Many Are Emailed, Few Are Delivered


By:  Paul Gibler

About 65% of email is spam, says MessageLabs, Gloucester, United Kingdom (U.K.). 

A new law, the CANSPAM Act of 2003, aims to impose limitations and penalties on spammers. Yet despite its enactment, spammers still bedevil legitimate email marketers —and your members.

As a result, you are having problems with email deliverability—getting your message into your members’ inbox. Beyond deliverability, the deluge of junk email has reduced open rates for emails that do make it into your members’ inbox and, consequently, lowered click-through rates for member offers.

Alliance training sessions on e-Marketing address these problems. One of the first things you will need to do is take measures to ensure your messages get through the spam filters. In the past, having a clean mailing list and getting permission to send your members email were enough. Today, you must ensure your email does not join the estimated 17% of messages that ReturnPath, New York, says are filtered out due to false-positive spam identification.

Spam filters exist at the Internet service provider (ISP), enterprise, and desktop level. These programs use rules-based guidelines to catch undesirable email. The guidelines catch unwanted email by looking at message content including sender, subject line, and/or body copy. You must design emails to avoid these red flags.

Marketing training says another way to improve deliverability is to make sure your organization or ISP does not get blacklisted.  Blacklisting occurs based upon complaints against mailers that consumers make to organizations such as,, and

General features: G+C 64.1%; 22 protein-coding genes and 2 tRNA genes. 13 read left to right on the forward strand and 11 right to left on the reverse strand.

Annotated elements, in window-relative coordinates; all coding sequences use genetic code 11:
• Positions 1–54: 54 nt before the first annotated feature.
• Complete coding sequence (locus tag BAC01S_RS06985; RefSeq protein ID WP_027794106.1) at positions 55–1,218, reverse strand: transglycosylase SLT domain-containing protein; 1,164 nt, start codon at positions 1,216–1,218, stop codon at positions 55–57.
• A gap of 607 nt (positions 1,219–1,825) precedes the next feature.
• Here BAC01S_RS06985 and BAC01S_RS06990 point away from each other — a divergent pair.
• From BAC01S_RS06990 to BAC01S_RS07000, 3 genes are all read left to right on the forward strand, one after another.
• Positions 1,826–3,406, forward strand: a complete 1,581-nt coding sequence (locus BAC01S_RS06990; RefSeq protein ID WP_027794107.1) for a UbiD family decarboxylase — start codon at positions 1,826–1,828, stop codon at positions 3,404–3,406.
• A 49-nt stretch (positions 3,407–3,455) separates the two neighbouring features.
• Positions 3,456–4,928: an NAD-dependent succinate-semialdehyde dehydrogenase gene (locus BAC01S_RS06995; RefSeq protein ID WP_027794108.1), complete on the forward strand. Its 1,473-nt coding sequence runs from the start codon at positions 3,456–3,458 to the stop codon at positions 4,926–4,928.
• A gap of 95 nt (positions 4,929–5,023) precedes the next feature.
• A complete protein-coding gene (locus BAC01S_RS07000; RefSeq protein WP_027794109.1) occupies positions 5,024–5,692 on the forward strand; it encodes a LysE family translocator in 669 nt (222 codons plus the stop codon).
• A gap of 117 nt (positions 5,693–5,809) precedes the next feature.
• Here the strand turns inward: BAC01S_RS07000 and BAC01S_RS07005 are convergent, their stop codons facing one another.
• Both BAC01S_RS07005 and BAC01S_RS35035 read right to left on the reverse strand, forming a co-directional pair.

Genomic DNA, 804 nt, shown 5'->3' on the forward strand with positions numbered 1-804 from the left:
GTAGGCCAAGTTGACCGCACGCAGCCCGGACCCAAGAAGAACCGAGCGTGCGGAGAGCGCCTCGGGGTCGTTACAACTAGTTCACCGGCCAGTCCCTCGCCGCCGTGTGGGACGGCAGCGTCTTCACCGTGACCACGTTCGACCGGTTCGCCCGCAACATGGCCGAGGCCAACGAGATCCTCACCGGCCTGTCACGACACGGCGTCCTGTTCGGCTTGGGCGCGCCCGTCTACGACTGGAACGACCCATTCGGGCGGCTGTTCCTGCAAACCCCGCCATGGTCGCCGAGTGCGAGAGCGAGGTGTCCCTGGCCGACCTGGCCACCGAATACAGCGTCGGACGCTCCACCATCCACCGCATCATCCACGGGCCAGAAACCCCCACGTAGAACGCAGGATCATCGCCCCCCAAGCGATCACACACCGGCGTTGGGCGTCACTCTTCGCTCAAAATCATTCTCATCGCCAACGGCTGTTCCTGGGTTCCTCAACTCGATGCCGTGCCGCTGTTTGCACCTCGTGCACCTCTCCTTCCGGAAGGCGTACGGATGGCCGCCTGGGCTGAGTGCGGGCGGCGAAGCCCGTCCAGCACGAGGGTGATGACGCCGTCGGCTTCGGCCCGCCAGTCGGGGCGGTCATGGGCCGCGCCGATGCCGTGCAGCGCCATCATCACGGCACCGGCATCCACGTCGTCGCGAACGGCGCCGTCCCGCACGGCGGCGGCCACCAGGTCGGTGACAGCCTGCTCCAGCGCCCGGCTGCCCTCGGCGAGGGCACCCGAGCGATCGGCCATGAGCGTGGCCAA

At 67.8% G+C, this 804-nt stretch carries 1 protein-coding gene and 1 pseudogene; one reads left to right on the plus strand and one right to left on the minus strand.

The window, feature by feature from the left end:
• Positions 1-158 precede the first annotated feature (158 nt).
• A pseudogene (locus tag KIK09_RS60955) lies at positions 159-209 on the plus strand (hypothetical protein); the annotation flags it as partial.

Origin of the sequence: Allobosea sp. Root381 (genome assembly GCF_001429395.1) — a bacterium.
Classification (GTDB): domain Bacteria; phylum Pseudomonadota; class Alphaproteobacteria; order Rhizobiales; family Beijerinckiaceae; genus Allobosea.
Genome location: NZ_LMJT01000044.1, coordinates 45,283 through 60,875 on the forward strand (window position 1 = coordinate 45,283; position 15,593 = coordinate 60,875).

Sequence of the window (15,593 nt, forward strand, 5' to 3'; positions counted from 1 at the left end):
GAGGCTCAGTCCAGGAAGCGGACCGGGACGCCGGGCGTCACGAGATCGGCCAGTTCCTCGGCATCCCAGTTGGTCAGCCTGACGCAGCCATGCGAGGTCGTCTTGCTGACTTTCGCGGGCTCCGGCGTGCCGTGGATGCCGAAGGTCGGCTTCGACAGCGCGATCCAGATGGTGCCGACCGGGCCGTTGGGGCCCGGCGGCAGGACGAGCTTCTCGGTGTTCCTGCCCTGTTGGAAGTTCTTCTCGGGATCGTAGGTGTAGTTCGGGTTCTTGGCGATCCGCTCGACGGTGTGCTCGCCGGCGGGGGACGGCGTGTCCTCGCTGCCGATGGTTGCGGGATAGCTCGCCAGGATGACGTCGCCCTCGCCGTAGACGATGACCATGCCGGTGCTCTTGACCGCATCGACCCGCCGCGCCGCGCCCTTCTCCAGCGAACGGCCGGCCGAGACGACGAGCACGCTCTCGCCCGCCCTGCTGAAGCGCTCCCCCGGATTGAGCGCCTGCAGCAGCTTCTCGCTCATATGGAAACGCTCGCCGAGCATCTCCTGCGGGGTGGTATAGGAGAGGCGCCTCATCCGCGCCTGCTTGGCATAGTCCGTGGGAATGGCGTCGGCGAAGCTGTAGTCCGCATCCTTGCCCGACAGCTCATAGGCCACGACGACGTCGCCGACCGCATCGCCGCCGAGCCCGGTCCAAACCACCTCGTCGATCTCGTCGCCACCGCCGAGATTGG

These organizations then place blacklisted addresses into databases checked by email filters prior to email delivery. Even legitimate senders inadvertently can end up on a blacklist. To help avoid this problem, use an email service provider (such as Double Click, New York, or Digital Impact, San Mateo, Calif.) set up to ensure you do not get blacklisted.

Another trend in the spam war is the growth of email warranty services. Companies such as TRUSTe, San Francisco (www.; Habeas Inc., Palo Alto, Calif. (; and IronPort Systems, San Bruno, Calif. ( are developing trusted or bonded sender programs to provide emailers with a seal of approval. Consider participating in one of these programs to improve your email’s deliverability. Spam filters check email data and allow bonded messages to go through.

Before sending your email marketing piece, manage these factors to ensure members open it:

  • Timing - time of day, day of week. Email messages flood members’ mail boxes at different times of the day and week.  Research by eMail Labs, Redwood City, Calif., shows in the first three quarters of 2003, Wednesday was the day with the highest email open rates—22%.

  • Content - header, message. Personalize your message content to your members’ needs and personal financial situation.  Do not offer a product they already have, unless you are reminding them of its benefits or offering them a better deal. Also be sure to comply with CAN-SPAM rules requiring you to include your address in the message content; provide an opt-out option; remove from your email list within 10 days members who opt out; and include a subject line that’s not deceptive.

  • Frequency - a balance between too little and too much. You also can ask members to add your email address to their email address book. Many filters check against contact addresses to determine if a message is legitimate. As part of this strategy, it becomes critical that you do not change your email address.

A combination of these tactics should ensure members receive your email messages.

By:  Paul Gibler

© 2015 Alliance Training and Consulting, Inc.



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